Can HP Deliver on These Mobile Promises?
Shares of Hewlett-Packardhurtled nearly 14% higher overnight thanks to a surprisingly solid second-quarter report. Adjusted earnings fell 11% year over year to $0.87 per share, but outpaced both analyst targets and management's own guidance in the process. HP missed analyst estimates on the top line by a nose, delivering sales of $27.6 billion where Wall Street expected $28.1 billion. But investors clearly focused on rewarding HP for the bottom-line beat -- not to mention that CEO Meg Whitman's earnings guidance for the second half of 2013 also topped analyst estimates.
HP achieved all of this in spite of plunging PC sales. The personal systems division saw sales in a 20% year-over-year freefall, spearheaded by a 29% decrease in consumer systems. That's another data point to confirm the death of the PC, at least in terms of PCs being the defining form of personal computing. Tablets and smartphones are doing real damage here.
But that's OK, because HP is finally getting its groove on in the mobile market. Whitman is excited about marrying her personal systems strategy to Google in a big way.
HP just introduced a range of mobile products powered by Google's operating systems, including one budget-friendly Android tablet, one high-end Android slate that converts into a netbook, and HP's first Chromebook product. "Early signs of interest in this product are encouraging," Whitman said. "If we have the right product priced right, the channel still loves HP and they want to sell in our product, whether it's to small businesses, medium-sized businesses or the enterprise and frankly, having Android products here helps a lot."
I'll keep a close eye on how HP's Android and Chrome products do in the market. Running a fairly pure Android shop sure hasn't hurt Samsung any, so maybe HP can copy the Korean vendor's mojo by leaning closer to Mountain View.
Then again, all-in bets like these are always risky. HTC loves Android, but the market doesn't love HTC back. LG sings the same sad song. And do I need to remind you how far Nokia has fallen since hitching its wagon to a single horse named Microsoft Windows Phone 8? Becoming Mr. Softy's preferred partner was supposed to be a game-changing turnaround play for Nokia, but the Finns are still searching for the first sign of market traction.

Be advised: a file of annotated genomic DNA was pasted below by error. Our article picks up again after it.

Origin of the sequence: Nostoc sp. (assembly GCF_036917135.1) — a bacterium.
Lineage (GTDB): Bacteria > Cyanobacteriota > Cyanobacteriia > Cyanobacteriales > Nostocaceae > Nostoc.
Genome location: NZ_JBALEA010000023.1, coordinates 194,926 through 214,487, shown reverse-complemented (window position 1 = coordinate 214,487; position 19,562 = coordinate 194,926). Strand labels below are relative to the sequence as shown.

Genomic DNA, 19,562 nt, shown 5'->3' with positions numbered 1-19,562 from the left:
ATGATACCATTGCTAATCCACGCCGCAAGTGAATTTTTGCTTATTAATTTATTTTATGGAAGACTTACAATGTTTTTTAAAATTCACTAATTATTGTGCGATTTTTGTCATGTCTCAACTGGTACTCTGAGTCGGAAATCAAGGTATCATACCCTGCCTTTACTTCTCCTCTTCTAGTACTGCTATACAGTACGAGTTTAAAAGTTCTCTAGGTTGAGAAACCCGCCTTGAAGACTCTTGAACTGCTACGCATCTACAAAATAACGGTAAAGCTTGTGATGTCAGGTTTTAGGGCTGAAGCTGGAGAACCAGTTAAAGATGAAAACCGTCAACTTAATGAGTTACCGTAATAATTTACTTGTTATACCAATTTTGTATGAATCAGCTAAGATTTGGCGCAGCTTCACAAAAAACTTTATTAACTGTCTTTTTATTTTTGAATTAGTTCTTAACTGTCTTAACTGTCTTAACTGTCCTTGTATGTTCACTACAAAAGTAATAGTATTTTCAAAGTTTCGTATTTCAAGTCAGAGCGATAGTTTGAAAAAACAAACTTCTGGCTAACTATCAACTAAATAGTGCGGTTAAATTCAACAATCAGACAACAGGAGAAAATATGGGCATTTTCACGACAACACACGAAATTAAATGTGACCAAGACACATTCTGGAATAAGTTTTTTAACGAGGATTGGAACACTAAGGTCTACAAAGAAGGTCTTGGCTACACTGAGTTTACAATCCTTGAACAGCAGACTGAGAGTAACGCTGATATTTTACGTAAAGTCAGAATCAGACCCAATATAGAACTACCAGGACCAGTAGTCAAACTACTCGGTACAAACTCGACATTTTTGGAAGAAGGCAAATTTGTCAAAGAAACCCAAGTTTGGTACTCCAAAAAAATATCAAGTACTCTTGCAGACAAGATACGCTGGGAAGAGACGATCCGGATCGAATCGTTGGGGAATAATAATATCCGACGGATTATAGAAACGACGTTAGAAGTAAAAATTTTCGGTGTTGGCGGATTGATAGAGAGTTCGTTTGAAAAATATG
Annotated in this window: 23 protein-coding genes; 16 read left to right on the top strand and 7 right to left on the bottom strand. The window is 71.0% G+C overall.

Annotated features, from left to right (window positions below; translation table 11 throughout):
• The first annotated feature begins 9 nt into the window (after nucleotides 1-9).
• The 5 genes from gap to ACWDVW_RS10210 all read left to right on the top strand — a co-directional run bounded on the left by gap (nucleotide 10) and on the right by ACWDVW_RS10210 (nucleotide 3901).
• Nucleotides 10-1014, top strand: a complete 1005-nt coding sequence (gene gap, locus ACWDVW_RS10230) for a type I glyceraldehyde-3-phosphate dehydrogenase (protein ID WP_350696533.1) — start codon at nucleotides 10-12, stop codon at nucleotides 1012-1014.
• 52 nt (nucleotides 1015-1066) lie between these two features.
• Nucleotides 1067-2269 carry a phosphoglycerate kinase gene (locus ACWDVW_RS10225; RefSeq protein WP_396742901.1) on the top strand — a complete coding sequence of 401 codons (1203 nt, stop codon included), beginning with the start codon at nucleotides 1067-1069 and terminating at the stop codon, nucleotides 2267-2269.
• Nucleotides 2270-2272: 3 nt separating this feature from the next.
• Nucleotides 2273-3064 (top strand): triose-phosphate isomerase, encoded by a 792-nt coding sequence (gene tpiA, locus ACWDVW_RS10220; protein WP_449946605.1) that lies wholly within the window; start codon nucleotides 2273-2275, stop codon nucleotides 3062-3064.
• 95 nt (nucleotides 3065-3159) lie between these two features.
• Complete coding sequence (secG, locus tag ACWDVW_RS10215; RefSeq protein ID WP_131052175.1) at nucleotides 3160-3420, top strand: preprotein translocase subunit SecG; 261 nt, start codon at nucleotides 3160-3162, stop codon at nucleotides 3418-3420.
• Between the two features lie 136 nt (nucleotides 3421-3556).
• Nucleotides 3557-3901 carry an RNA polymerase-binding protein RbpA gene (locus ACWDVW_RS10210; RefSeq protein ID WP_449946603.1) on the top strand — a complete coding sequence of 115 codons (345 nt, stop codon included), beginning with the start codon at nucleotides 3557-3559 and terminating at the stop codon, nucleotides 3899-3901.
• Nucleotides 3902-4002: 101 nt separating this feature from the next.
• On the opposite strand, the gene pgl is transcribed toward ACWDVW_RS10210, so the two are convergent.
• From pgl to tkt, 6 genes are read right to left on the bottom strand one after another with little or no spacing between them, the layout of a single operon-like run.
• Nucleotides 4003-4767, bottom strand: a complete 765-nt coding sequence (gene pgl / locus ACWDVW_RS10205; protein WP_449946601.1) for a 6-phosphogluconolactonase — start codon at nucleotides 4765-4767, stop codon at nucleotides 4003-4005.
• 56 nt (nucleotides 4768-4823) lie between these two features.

Neither Nokia nor Microsoft are celebrating how this daring partnership turned out. At this point, I wouldn't be surprised to see Nokia jumping ship to the proven Android platform, leaving Microsoft adrift. But even that strategy shift might be too little, too late for Nokia -- just as it could be for HP. And either way, Microsoft can't seem to find any room for another platform between the Android and iOS behemoths. Maybe it's time for Redmond to give up on the mobile market, other than building apps like Microsoft Office for the reigning kings of mobility.
And Nokia had an advantage that HP can't match -- a leading global market share in the cell phone sector. HP is starting from scratch, having punted on earlier attempts like the ill-fated Palm acquisition. So I'll demand some real mobile results before buying into Meg Whitman's rose-tinted view of that market. HP remains a bearish bet in my CAPS portfolio, even after this encouraging report. I'm still looking for real change to the company's outdated business model.
The massive wave of mobile computing has done much to unseat the major players in the PC market, including venerable technology names like Hewlett-Packard. However, HP's rapidly shifting its strategy under the new leadership of Whitman. But does this make HP one of the least-appreciated turnaround stories on the market, or is this a minor blip on its road to irrelevance? The Motley Fool's technology analyst details exactly what investors need to know about HP in our new premium research report. Just click here now to get your copy today.
The article Can HP Deliver on These Mobile Promises? originally appeared on Fool.com.Fool contributor Anders Bylund owns shares of Google, but he holds no other position in any company mentioned. Check out Anders' bio and holdings or follow him on Twitter and Google+.The Motley Fool recommends Google. The Motley Fool owns shares of Google and Microsoft. Try any of our Foolish newsletter services free for 30 days. We Fools may not all hold the same opinions, but we all believe that considering a diverse range of insights makes us better investors. The Motley Fool has a disclosure policy.
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